Valley Fever or San Joaquin Fever (Coccidiodomycosis)
Valley fever is an airborne fungal infection. It starts in the lungs, and if not treated, it spreads to the bones and destroys them.
In many people, valley fever causes mild, flu-like symptoms or none at all. Valley fever, therefore, often goes undiagnosed and goes away without treatment.
- Blood in the sputum
- Chest pain
- Sore throat
- Sputum production
In some people, however the infection may become severe and lead to a pneumonia-like illness. The disease may also affect other parts of the body, such as the skin, joints and brain. Valley fever can be fatal in people with weakened immune systems. The severe form of valley fever may develop a few weeks, months or sometimes years after the primary infection, and it may develop even after leaving the area where the fungi live.
Symptoms of this form include:
- Low-grade fever
- Weight loss
The heavy involvement of the lungs may cause difficulty breathing or the skin to turn bluish from lack of oxygen. If it spreads beyond the lungs, it usually involves one or more tissue sites in the bones, joints, skin, organs or brain. Sites away from the lungs often become chronic and recur, sometimes long after antifungal therapy has been completed, seemingly successfully.
Causes and Risk Factors
Valley fever is caused by the fungus coccidioides immitis, which grows in arid soil through the southwestern United States, Mexico, Central America and South America. It was first identified in California's San Joaquin Valley. Infection occurs when the spores of the fungus are inhaled.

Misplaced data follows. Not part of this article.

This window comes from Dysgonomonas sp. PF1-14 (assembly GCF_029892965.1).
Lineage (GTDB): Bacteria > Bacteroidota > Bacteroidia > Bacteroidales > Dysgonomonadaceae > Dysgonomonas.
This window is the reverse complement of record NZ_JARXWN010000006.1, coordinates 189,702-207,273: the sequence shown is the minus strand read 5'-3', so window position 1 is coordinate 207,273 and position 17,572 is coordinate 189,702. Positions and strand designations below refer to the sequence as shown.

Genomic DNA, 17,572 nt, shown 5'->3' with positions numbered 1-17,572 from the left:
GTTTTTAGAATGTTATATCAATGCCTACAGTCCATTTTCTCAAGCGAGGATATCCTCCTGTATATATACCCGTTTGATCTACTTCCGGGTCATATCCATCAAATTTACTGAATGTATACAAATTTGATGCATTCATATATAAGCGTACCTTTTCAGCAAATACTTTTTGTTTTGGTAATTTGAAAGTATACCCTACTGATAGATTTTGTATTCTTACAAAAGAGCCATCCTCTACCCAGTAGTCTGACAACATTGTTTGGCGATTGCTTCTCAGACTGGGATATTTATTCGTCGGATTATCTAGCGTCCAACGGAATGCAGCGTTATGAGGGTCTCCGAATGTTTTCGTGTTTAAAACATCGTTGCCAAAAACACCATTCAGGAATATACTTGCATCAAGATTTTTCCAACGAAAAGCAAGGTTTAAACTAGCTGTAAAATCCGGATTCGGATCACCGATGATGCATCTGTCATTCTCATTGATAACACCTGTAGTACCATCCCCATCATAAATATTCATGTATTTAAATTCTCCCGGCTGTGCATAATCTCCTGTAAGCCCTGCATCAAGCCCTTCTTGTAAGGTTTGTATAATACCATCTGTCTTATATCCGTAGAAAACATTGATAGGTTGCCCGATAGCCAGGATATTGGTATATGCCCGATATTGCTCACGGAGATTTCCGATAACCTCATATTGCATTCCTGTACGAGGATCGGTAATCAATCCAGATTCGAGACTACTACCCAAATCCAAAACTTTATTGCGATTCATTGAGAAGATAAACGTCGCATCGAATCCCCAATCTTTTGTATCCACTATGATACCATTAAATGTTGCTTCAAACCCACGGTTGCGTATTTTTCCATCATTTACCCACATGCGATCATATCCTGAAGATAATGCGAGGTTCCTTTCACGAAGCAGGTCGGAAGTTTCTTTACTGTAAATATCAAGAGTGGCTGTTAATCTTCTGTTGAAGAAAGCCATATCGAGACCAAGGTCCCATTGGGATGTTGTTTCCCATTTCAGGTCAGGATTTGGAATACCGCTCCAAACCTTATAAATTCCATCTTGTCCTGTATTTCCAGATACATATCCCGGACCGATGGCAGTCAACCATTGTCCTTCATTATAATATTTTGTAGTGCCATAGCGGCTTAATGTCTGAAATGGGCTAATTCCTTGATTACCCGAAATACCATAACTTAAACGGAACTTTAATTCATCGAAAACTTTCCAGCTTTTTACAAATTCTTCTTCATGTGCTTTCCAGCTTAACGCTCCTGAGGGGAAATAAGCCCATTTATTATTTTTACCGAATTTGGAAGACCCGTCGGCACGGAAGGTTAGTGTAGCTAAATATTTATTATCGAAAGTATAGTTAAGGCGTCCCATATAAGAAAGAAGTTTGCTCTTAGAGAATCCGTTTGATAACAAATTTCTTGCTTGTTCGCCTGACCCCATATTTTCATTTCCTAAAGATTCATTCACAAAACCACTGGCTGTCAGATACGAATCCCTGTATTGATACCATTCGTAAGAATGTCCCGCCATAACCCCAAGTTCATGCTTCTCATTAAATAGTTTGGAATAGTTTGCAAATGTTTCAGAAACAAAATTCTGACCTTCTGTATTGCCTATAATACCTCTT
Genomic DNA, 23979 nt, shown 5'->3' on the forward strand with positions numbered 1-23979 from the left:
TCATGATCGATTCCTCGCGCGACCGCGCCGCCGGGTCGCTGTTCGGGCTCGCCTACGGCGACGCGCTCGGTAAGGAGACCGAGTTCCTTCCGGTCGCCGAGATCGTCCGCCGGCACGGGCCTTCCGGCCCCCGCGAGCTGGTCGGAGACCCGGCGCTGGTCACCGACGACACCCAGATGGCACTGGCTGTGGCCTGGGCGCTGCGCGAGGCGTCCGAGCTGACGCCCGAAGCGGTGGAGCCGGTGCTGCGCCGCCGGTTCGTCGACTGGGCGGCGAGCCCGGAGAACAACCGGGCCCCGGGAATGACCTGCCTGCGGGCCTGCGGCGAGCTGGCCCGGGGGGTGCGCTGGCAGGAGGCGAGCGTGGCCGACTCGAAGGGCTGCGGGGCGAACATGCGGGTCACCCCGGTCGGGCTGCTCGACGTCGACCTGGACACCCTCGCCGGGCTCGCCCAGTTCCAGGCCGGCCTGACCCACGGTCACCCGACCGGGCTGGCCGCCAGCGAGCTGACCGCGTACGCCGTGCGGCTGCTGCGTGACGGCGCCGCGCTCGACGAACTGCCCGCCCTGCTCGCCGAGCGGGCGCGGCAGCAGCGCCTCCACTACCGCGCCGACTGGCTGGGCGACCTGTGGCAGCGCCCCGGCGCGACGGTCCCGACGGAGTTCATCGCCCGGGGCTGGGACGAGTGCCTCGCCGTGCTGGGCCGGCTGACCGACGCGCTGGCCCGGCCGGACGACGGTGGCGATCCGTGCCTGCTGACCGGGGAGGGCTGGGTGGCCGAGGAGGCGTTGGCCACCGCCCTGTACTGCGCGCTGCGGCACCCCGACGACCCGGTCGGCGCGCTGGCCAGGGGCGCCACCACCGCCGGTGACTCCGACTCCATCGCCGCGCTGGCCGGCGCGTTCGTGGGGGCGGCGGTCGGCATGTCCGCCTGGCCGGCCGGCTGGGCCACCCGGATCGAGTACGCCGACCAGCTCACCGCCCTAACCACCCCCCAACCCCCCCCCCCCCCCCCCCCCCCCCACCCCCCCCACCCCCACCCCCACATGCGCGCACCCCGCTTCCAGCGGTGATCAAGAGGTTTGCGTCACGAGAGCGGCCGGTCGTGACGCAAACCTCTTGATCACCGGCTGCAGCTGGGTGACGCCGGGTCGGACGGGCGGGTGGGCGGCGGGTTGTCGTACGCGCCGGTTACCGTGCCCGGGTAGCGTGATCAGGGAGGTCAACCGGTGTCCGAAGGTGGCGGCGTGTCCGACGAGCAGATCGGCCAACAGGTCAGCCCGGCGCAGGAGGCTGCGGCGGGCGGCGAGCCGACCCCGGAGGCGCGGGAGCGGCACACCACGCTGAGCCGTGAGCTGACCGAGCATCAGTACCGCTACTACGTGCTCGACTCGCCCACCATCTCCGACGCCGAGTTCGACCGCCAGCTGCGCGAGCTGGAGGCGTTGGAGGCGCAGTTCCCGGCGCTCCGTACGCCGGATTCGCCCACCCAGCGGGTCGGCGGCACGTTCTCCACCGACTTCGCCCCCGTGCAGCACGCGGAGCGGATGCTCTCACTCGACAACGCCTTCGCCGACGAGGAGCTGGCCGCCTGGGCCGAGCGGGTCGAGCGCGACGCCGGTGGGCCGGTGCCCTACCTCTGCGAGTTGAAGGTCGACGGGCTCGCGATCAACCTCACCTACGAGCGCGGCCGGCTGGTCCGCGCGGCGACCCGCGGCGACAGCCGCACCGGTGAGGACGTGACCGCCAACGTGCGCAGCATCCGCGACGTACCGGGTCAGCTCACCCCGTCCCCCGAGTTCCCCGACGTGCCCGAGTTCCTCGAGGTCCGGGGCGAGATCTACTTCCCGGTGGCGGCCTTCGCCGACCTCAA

Progressive valley fever is more common in men than women. People who are at a greater risk of contracting valley fever are those who:
- Have HIV infection
- Are on therapy that suppresses their immune systems
- Are in the second half of pregnancy
- Have just given birth
- Are elderly
Tests that a doctor may order to confirm a diagnosis of valley fever include:
- A chest X-ray that shows thin-walled cavities in the lung
- Blood tests that show antibodies produced by the body to fight the fungus
- Examining sputum, lung fluid, spinal fluid or fluid that has drained from skin lesions under a microscope and finding evidence of the fungus
- Growing cultures from infected body fluids or tissue samples
Without treatment, valley fever that has spread beyond the lungs is usually fatal. In low-risk patients, the form that is limited to the lungs usually does not require treatment.
Treatment may include:
- Antifungal drugs, such as fluconazole or amphotericin B
- Surgery to remove involved bone if osteomyelitis occurs
People can acquire Valley Fever more than one time.